Cyprian was allowed to return to his pastoral charge at Carthage, where he held several councils concerning the proper mode of proceeding with those who professed repentance for their cowardice in falling from their stedfastness during the persecution. Cyprian received them to the communion of the church; but Novatus, a presbyter, opposed this laxity, and withdrew to Rome, where he joined Novatian; who, with him, thought that, though they might possibly be saved, they ought not to be received back into full communion.

Novatian and Cornelius being both chosen bishops

by the Christians at Rome, Cornelius, being less strict in his discipline than Novatian, gained the strongest party, and excommunicated him, denouncing him as a schismatic. Cyprian, in a letter to Cornelius, expressed his approbation of this sentence, on account of Novatus having opposed his lax discipline.

Dr. Haweis, in his "Impartia! History of the Church," says, "The reply of Cornelius to the bishop of Carthage bears an acrimony, an insolence, and abuse, that speak as little in favour of the man who could receive it with complacence, as of him who could indite it in the bitterness of his heart; and they must be sad Christians indeed whose state I should not prefer to the bishop's who could write these letters. Novatian, by his revilers, is admitted to be a man of genius, learning, and eloquence. His moral character was unimpeachable. However, it required singular excellence to maintain himself and his congregation against the weight of power and influence which were against him. One of the best, the clearest, and most precise treatises which antiquity can produce, of the Triune God, comes from his pen. He states distinctly, that the Holy Ghost is the author of regeneration — the pledge of the promised inheritance—the hand-writing of eternal salvation- who makes us the temple of God and his abode who intercedes for us with groanings which cannot be uttered our advocate and defender-dwelling in usand sanctifying us for immortality,' &c. When I hear Cyprian anathematizing such a man, I can only say, I would rather be under the curses with Novatian, than utter them with Cyprian."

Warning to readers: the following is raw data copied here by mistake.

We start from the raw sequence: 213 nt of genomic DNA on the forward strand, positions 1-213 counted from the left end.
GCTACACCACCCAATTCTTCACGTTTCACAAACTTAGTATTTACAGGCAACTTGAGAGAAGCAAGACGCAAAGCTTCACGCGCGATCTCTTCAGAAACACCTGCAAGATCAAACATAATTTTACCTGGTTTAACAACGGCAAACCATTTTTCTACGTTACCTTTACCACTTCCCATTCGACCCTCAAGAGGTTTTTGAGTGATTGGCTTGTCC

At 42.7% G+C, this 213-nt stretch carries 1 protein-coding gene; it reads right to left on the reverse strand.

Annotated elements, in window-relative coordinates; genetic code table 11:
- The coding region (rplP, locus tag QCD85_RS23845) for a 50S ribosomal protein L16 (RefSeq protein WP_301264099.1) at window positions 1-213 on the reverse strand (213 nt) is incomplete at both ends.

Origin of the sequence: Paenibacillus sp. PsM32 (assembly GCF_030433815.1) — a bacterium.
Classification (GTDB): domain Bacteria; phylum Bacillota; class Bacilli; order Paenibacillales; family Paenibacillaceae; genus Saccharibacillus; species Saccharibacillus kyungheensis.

Cyprian at length died a martyr for Christ, A.D. 258, in the persecution under Valerian and Gallienus. Novatian about the same period died a martyr for Christ! Cornelius died in prison, a confessor of Christ! On these good, but imperfect men, Dr. Haweis makes the following beautiful reflections: "Ah! that great men, good men, confessors, martyrs, should quarrel, and not be willing to bear and forbear! If one is our Master, even Christ, to him let us be content to be responsible; follow the best dictates of our conscience, according to our views of God's word, and be happy to indulge our brethren with the same liberty. Cyprian and Novatian, at the right hand of the great Shepherd and Bishop of souls, must be ashamed of their hard spirit, and their harsh speeches. It is a mercy for us all, that we have such a compassionate High Priest, who knows how to pity our infirmities, and to pardon our iniquities. I am the longer on this point, because Mr. Milner calls these the first Dissenters from the church, not a tittle of which I can perceive; for Novatian was a bishop as truly chosen and ordained, from any thing which appears, as Cornelius."

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A YOUNG man of fortune, lately of Trinity college, Mr. Blane, returned to Cairo with his friend, Mr. Crompton, on the 15th of last May, after a journey across the desert, which was attended with a good deal of hardship, from the want of water and from excessive heat. They had pursued the route of Moses and the Israelites, and travelling with the Book of Exodus in their hands, had reached Mount Sinai. They drank their coffee on the spot where Moses received the Decalogue, visited the cave in which Elijah had taken refuge at Horeb; and placed themselves on the stone whereon Moses sat when his hands were lifted up whilst Israel fought against Amalek. They discovered also several caves containing curious objects of antiquity, not hitherto known nor visited by any traveller. On their return to Cairo they were preparing to start for Jerusalem and Damasens.Cambridge Chronicle.